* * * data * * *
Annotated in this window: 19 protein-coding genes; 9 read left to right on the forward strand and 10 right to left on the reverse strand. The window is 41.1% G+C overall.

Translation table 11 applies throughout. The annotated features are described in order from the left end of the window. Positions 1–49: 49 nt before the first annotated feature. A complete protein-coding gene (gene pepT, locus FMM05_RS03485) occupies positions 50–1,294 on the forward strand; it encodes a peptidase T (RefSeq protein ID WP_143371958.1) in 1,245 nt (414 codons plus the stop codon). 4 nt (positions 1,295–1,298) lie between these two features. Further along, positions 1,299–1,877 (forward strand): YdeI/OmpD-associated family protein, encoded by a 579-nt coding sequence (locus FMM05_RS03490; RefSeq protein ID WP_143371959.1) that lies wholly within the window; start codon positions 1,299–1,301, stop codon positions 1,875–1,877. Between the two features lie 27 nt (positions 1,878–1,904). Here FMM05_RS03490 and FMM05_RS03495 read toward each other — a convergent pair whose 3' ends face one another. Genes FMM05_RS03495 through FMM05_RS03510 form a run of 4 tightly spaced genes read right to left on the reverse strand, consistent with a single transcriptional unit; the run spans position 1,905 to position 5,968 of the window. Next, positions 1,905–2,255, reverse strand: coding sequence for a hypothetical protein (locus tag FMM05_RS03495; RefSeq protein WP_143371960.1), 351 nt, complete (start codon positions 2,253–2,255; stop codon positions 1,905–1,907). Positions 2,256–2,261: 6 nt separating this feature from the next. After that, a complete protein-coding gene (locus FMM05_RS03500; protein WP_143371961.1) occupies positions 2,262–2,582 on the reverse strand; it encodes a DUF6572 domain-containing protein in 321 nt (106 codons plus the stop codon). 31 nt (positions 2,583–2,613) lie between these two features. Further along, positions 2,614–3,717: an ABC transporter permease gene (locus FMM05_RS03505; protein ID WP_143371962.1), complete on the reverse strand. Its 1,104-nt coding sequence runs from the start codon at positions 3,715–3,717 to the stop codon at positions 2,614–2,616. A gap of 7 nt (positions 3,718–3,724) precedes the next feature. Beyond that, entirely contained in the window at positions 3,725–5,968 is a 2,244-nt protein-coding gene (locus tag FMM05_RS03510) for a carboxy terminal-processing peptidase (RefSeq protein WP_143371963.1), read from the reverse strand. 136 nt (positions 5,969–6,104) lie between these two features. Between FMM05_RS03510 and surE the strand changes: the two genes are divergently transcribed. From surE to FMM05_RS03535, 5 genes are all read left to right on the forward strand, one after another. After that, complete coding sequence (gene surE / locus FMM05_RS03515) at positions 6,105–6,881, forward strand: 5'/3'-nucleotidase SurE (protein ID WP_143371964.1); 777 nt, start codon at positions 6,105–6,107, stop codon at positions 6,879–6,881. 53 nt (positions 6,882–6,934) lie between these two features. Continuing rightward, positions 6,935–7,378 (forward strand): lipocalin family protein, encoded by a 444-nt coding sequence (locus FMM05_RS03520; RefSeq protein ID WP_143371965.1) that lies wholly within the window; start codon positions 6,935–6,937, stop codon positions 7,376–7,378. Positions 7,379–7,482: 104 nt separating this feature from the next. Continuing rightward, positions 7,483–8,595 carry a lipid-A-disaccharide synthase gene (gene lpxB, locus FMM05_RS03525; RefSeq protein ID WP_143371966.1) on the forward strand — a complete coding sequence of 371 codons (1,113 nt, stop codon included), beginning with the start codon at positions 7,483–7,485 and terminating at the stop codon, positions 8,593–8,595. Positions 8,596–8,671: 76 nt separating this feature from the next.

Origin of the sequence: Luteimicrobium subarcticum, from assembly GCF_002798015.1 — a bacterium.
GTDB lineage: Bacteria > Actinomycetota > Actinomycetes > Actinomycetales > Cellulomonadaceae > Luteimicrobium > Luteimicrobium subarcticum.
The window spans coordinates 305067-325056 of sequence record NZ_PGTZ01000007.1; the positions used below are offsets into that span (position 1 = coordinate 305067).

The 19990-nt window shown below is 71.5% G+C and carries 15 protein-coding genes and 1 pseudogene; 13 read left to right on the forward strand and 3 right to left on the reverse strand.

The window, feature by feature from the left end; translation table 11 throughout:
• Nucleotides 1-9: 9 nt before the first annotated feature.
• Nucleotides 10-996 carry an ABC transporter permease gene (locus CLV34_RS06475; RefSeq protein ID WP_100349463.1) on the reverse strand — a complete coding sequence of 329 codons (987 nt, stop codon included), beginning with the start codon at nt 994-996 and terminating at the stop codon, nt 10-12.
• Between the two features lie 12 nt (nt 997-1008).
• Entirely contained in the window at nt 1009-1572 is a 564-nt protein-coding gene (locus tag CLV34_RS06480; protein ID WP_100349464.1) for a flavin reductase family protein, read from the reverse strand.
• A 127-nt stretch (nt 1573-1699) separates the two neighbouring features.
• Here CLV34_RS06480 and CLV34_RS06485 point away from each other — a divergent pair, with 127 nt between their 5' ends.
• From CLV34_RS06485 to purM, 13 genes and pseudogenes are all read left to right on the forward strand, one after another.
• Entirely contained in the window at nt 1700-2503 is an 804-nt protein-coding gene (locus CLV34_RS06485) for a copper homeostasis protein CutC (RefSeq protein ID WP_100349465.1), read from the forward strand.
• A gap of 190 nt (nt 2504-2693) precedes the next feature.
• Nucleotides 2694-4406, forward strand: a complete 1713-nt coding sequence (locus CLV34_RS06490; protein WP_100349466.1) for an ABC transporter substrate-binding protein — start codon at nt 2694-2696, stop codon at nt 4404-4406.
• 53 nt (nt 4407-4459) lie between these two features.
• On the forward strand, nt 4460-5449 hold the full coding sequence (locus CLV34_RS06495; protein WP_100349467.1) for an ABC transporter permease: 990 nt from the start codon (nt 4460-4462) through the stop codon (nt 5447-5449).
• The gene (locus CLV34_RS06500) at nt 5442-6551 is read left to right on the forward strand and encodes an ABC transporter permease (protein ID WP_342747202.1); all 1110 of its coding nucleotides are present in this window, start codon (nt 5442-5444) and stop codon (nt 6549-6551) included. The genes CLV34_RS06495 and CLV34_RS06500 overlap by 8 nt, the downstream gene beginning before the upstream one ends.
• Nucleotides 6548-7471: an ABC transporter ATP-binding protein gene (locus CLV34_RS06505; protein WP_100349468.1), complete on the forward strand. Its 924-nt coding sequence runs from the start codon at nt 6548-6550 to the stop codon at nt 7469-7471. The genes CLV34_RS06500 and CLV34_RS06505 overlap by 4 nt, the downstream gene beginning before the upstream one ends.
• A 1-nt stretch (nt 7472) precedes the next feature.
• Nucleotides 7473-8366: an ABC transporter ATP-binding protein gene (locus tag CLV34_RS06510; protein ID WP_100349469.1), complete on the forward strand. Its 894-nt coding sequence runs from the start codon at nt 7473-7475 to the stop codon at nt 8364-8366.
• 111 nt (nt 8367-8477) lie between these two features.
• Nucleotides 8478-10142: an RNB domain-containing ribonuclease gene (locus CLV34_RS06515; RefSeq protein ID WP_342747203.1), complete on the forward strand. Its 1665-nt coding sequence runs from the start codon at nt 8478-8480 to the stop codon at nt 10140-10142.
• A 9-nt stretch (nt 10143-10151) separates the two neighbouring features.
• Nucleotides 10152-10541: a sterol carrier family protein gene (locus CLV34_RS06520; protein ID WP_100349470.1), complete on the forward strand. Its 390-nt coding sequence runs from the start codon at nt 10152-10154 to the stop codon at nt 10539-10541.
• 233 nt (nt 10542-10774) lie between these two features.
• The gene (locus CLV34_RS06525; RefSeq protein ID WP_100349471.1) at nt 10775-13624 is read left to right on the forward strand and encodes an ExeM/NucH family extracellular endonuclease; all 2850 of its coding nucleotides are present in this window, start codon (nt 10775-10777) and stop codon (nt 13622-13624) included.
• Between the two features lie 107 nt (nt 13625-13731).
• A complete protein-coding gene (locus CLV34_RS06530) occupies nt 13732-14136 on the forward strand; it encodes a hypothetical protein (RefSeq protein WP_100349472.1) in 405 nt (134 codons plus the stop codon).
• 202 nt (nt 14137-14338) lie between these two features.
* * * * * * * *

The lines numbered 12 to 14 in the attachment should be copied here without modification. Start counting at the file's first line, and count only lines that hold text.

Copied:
• A 127-nt stretch (nt 1573-1699) separates the two neighbouring features.
• Here CLV34_RS06480 and CLV34_RS06485 point away from each other — a divergent pair, with 127 nt between their 5' ends.
• From CLV34_RS06485 to purM, 13 genes and pseudogenes are all read left to right on the forward strand, one after another.